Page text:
BERLIN – Kathy Wool, R.D., L.D.N. arrived early and was waiting at the front of the Food Lion grocery store for what she hoped was a significant number of people to take part in her nutrition tour. The event was sponsored by the Worcester County Health Department and Wool worried that the timing might have been off or that word hadn’t gotten out sufficiently as only two participants had yet arrived.
As it turned out her concern was unnecessary because by a little after 10 a.m., the advertised start time, there were plenty of participants, many of whom came prepared not only with questions but also with shopping lists. While Wool had intended the class primarily as instructional, some attendees were really looking forward to putting what they learned into practice immediately.
At one time, grocery store tours were a rare and sometimes costly event because they are mildly time-intensive and often conducted by a nutritionist or dietician with a private practice, but the health department has ben sponsoring these with more regularity recently and will likely continue to do so. Their notion and mandate is that the healthier they can get people to live, the better they can begin to reduce the growing demand for what are often preventable community health needs.
After decades of poor or mis-information regarding the “best” kinds of diets, both the private and public health communities have begun to make some headway with the greatest dieting secret of all time — when it comes to weight loss and maintenance, calories are really the only thing that matters.
It’s a theme Wool constantly returned to throughout the tour. She likes to use what might be called a calorie bag analogy:
Assume your total calorie intake ought to be 1,500 per day, this number is person specific so might be higher or lower based on your goals and condition. If you imagine each item you eat being placed in a calorie bag that only holds 1,500 calories and when the bag is full, you’re done eating for the day. By these lights, one fast food lunch might be all you can have, if that’s what you choose. But for health reasons, one calorie-packed meal per day is both unwise and impractical.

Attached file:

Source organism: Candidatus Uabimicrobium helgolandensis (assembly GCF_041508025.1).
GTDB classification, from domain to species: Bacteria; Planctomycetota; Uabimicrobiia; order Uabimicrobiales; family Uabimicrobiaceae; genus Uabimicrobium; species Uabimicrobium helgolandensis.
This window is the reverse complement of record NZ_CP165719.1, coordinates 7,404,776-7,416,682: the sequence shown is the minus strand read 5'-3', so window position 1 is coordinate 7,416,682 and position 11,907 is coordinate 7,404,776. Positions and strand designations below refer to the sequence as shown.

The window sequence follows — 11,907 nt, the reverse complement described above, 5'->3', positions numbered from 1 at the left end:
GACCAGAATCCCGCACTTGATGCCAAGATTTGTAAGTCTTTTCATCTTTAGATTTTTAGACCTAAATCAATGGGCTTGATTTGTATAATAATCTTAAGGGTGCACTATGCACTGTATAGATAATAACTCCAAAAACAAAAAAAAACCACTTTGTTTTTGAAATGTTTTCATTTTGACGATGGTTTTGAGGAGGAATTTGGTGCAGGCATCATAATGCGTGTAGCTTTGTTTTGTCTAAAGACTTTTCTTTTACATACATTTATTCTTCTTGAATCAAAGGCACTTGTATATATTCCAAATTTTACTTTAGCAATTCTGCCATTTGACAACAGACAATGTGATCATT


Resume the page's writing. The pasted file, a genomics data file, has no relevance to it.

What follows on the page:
While additional room can be made in the bag through burning calories through exercise, the mental picture of running out of room is a helpful way to stay in touch with the facts of reasonable consumption. By using it, a person can change their entire attitude about food to a balance between what they’d like to have and which foods will best fit into their calorie bag.
It follows, then, that foods that keep you sated the longest with the fewest number of calories, or rather the most productive calories, can help fill the bag in the most effective way. To that end, both the tour and the newest nutritional guidelines focus on vegetables.
After fielding questions Wool began in the produce aisle talking about how to make sure to get the bulk of your calories from vegetables. Possibly the most important revelation was that, when shopping in a grocery store, frozen vegetables can be superior to fresh depending upon the item and the season.
Since many fresh fruits and vegetables have to be shipped before they’re finished ripening, out of season frozen vegetables that are picked ripe and flash-frozen can have a higher nutrient count.
Wool was able to provide similar insights from the dietician’s perspective at nearly every turn, helping participants not only to understand the highly-specialized terms that appeared on many of the nutritional labels but also to put familiar terms into better perspective.
Early on, for example, she pointed out that to get a better picture of how much sugar an item contains, divide the grams by four and that’s the number of teaspoons — an item with 20 grams of sugar per serving would have the equivalent of five teaspoons of sugar.
Wool said she believed the tour was a success and looks forward to continuing the program in the future. For more information about this and other free programs sponsored by the Worcester County Health Department call Prevention Services at 410-632-1100.